A few weeks ago, the Grand Forks City Council banned texting and driving because it’s considered dangerously distracting. Today, the Highway Loss Data Institute, affiliated with the insurance industry, said bans in four states have not reduced highway accidents and may have caused them to go up.
What the smurf?
I called the HLDI and Anne Fleming, a spokeswoman, was kind enough to answer my questions. I sort of imagined they got lots of media calls — people are fascinated with texting and driving, which is so tempting and yet soÂ obviously stupidÂ – and a reporter from a small-town paper would be lucky to get anything.
Anyways, it’s not that texting bans do not cause a reduction in texting and driving. That can’t be gleaned from the data, she said. All it shows is that when you compare drivers in the states with bans and the neighboring states that don’t have bans you see either a comparable accident rate or you see an increase.
It could be that texting and driving has decreased, in which case drivers have found something new to distract them. It could be texting and driving has stayed the same, in which case law enforcement isn’t very effective. It could be that drivers are more furtive about texting — say, texting in their lap instead of on the steering wheel — in which case it could explain why accident rates went up a little.
Traditionally, the way you change driver behavior is with a two-prong approach: Public education and law enforcement. That is, tell people it’s dangerous and then punish them if they do it. It worked for seatbelt usage, but, with texting and driving, it’s harder to see people texting if they want to hide it.
I was pleased to be able to throw some prior research at Anne to get her take. As I mentioned in an earlier post, national data shows accident rates have been dropping for years in spite of increase in travel and increase in the popularity of cell phone usage, especially texting inÂ recent years. I suggested that maybe whatever experiments showing texting and driving to be dangerous were flawed because, in real life, people are more careful.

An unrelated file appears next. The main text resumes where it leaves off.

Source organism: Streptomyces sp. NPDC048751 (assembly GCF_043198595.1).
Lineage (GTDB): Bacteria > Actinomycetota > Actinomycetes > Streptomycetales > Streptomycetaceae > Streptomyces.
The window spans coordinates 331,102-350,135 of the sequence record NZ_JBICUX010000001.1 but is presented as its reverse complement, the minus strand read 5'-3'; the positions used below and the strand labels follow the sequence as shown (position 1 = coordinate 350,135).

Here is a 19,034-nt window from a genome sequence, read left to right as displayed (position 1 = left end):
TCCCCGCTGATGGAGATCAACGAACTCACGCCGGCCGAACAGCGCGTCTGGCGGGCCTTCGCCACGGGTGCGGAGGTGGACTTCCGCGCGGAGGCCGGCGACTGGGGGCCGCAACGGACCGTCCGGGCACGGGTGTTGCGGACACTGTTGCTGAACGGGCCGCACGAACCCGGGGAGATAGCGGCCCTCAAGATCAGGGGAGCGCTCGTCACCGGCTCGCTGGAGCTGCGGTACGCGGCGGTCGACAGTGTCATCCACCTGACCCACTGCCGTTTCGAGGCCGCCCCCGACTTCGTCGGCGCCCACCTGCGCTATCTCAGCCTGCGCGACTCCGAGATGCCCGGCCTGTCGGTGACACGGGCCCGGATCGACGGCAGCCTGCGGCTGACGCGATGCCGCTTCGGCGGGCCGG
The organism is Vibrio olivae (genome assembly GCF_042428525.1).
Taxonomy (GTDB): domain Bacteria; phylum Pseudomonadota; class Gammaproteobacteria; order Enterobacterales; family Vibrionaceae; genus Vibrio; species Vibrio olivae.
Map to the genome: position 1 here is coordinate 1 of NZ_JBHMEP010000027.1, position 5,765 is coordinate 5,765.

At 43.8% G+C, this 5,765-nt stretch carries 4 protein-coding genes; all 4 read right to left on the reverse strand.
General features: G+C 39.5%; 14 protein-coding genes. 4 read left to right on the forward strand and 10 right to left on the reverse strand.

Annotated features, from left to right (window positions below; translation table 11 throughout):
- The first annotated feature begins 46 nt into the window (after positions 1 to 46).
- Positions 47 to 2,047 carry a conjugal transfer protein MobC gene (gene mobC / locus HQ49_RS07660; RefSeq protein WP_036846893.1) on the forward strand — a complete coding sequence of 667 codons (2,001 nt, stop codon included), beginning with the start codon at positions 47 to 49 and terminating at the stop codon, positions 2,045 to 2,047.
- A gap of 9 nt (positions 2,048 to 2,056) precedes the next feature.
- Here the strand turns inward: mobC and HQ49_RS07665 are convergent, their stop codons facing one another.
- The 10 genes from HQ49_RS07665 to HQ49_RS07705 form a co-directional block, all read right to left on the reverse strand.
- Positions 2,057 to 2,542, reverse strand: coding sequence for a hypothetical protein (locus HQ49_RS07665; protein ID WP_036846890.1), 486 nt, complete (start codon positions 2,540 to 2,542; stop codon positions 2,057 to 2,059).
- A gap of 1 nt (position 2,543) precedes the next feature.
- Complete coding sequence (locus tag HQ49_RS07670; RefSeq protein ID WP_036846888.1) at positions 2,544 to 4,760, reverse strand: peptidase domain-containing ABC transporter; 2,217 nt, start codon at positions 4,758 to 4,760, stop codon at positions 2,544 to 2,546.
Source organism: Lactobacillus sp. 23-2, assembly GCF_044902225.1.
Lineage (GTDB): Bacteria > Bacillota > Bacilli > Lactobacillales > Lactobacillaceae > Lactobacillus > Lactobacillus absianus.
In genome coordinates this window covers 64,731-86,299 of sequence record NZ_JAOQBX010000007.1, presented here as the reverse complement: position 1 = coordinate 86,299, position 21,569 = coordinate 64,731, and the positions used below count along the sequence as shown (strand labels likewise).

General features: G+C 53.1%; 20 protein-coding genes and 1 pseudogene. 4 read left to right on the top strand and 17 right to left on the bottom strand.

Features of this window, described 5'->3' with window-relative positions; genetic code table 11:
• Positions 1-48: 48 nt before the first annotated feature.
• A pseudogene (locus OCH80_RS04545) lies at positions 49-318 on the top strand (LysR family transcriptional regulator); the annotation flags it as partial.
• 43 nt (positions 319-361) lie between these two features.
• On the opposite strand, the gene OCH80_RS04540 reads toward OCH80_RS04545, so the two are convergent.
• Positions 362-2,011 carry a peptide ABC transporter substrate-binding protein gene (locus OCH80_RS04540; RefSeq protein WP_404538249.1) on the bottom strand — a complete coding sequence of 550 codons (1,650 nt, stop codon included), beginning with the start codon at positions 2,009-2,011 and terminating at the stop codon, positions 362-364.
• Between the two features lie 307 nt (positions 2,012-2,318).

She said that research shows that cell phone use is absolutley associated with accidents. In fact, HLDI’s sister organization the Insurance Institute for Highway Safety compared phone records with accidents and found that cell phone use increased risks of accidents four-fold.
Better car technology, she suggested, has reduced accident rates faster than cell phone use has increased them. That technology may hold the key to resolving this problem and she said HLDI is looking into them.
Here’s what IIHS has to say about technology in regards to the problem of driving and talking on the phone:
Automakers are rolling out crash avoidance systems that warn drivers when they are not paying attention. Some systems may intervene if the system judges that a crash is imminent. Systems like lane-departure warning and forward-collision warning promise to prevent many kinds of distracted driving crashes, not just those that result from cellphone use (see Status Report, April 17, 2008). But this isn’t a quick fix. Most new vehicles don’t have crash avoidance features, and it will take some time before the systems are in wide use as newer vehicles supplant older ones. Plus the effects of these technologies on real-world crashes have not yet been established.
It is possible that technologies that prevent drivers from using phones may help, too. Several blocking technologies are on the market and more are on the way. They are designed to block or limit driver cellphone communications while a car is in motion. Most can be set up so drivers can always phone a family member or other prespecified contact, and passengers still get to use their phones even if drivers’ are blocked. Calls to 911 and other emergency numbers aren’t prohibited. Companies mainly market these technologies to parents of teen drivers and business and fleet owners to keep tabs on employees. Costs range from about $35 to $200 a year, including monthly service fees. Some companies offer free trials. It is unclear how well these systems will work and if drivers will accept them.
Now that I think about it, I have two observations.
First, this technology is relatively new and even today few cars have them so they can’t possibly have had an impact on accident rates over the last 20 years. The main thrust of auto safety technology as I understand it has been better survivability after accidents have occurred. So they might reduce fatalities, but would have no impact on the number of accidents.
Second, if the ineffectiveness of texting bans is because enforcement is difficult, what explains theÂ ineffectiveness of banning cell phone use by drivers?Â When somebody’s holding an object to his or her ear, it’s as clear as if he or she is wearing seatbelts and that’s proven easy to enforce.